Actulab: a Joint Venture Between Academics and Actuarial Practitioners


by Marie-Eve Bourgault 

The academic field can seem a strange place for an actuary, being a non-traditional area of practice. And yet, it is important to forge links between students and professionals in the labour market. With that in mind, Frédérick Guillot, manager, research and analytics, P&C business intelligence (Canada) at Co-operators, founded the Actulab event. I had the chance to talk with Mr. Guillot, who spoke enthusiastically about this ambitious project.

1. What is Actulab?

Actulab is an event that provides students, professors, and professionals the opportunity to team up, regardless of their field of expertise, in order to solve practical problems raised by the event’s partners from a variety of industries. The objective is to bring actuarial studies and actuarial practice closer together and to combine research with practice. While Actulab is a problem-solving competition, Mr. Guillot hopes that it becomes a not-for-profit organization someday. This day-long event takes place at a host university. In the morning, one of the industry partners presents the group with the problem. There is a workshop in the afternoon, and students submit their results online at a later date. According to Mr. Guillot, this is a great way to encourage interaction with partners and potential employers. There is also a monetary prize for the winner. The atmosphere is ripe for experimentation. Actulab can even be considered as a course, since the student participants receive university credit for their work.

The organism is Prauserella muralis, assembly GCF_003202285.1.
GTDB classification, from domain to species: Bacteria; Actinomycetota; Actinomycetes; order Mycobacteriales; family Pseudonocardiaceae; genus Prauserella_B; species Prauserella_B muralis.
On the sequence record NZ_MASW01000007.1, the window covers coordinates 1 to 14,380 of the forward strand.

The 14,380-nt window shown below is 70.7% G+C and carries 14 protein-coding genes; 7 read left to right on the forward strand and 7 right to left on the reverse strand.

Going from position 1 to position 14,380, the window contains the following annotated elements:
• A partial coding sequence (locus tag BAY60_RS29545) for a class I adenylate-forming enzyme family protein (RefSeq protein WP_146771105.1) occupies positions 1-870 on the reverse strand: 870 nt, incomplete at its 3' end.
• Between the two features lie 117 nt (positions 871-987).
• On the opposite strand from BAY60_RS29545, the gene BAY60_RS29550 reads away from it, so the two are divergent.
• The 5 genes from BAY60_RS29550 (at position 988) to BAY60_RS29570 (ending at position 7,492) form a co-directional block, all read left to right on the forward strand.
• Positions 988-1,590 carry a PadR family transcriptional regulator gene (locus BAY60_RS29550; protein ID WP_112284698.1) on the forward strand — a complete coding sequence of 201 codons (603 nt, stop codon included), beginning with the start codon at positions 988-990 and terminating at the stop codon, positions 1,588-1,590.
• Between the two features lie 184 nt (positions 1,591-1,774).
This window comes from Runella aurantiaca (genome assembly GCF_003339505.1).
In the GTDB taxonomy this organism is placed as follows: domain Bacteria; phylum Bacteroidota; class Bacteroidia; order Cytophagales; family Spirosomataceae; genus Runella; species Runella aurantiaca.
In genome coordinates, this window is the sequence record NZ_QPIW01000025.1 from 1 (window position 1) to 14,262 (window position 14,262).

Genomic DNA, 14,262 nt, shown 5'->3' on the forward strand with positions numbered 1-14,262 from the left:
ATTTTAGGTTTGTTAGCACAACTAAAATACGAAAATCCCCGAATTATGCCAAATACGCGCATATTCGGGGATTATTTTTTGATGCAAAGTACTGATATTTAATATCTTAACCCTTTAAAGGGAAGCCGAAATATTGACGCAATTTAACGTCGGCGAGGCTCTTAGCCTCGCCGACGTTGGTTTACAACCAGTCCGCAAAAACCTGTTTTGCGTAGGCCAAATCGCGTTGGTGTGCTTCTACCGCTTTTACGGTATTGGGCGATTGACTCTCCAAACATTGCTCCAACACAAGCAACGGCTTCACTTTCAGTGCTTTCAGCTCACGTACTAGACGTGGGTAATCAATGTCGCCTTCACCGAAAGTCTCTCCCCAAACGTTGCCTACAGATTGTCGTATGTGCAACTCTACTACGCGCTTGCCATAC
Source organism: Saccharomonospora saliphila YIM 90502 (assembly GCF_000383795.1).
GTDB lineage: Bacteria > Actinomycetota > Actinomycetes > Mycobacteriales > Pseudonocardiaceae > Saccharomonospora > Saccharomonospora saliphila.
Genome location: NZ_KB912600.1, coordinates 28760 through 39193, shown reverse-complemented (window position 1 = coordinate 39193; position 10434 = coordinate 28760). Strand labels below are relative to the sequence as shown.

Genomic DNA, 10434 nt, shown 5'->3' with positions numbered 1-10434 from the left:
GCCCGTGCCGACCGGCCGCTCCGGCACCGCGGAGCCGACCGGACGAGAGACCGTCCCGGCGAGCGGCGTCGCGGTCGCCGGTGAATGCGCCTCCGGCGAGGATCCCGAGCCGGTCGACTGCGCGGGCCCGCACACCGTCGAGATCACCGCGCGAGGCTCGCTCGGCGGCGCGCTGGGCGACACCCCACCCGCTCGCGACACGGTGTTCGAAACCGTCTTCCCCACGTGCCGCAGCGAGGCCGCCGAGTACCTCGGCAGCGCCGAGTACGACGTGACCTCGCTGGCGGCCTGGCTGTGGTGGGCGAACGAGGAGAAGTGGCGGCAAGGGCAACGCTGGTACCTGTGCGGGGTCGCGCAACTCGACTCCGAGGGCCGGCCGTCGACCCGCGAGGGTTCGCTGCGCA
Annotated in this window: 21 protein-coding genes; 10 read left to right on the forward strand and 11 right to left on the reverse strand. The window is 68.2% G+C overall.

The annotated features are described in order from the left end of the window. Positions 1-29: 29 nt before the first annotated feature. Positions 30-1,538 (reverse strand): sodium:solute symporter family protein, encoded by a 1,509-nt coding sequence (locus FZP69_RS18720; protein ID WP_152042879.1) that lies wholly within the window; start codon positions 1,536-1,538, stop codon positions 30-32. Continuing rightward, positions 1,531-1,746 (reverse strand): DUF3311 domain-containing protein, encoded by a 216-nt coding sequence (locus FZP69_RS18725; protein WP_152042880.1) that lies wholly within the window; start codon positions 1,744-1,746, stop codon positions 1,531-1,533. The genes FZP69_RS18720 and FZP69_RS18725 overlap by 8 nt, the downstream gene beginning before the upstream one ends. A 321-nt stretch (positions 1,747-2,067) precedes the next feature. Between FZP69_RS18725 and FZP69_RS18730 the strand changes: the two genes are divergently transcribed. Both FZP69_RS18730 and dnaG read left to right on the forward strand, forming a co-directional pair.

2. Where has Actulab been active recently?

The Actulab event was created only in March 2014, but already has succeeded in bringing the Université Laval, the University of Waterloo, and the Université du Québec à Montréal on board. Organizers are currently seeking partners for the 2016 edition.

3. What do you hope to accomplish with this event? Will it have spin-offs? If so, what will they be?

Mr. Guillot’s vision for Actulab is to see the event adopted on a Canada-wide basis. In that vein, he would like to encourage universities to organize an event themselves in order to better connect actuarial partners, employers, and students.

4. How has Actulab developed since its creation? Are you satisfied with how the event has grown?

Mr. Guillot is very satisfied with how Actulab has grown. He wants the focus to remain on the students and to get them more involved. He is also pleased to be receiving so much support from universities. He has, in fact, been approached by several companies wishing to submit problems to the students.

5. What, if any, challenges has the organization faced? How have you overcome them?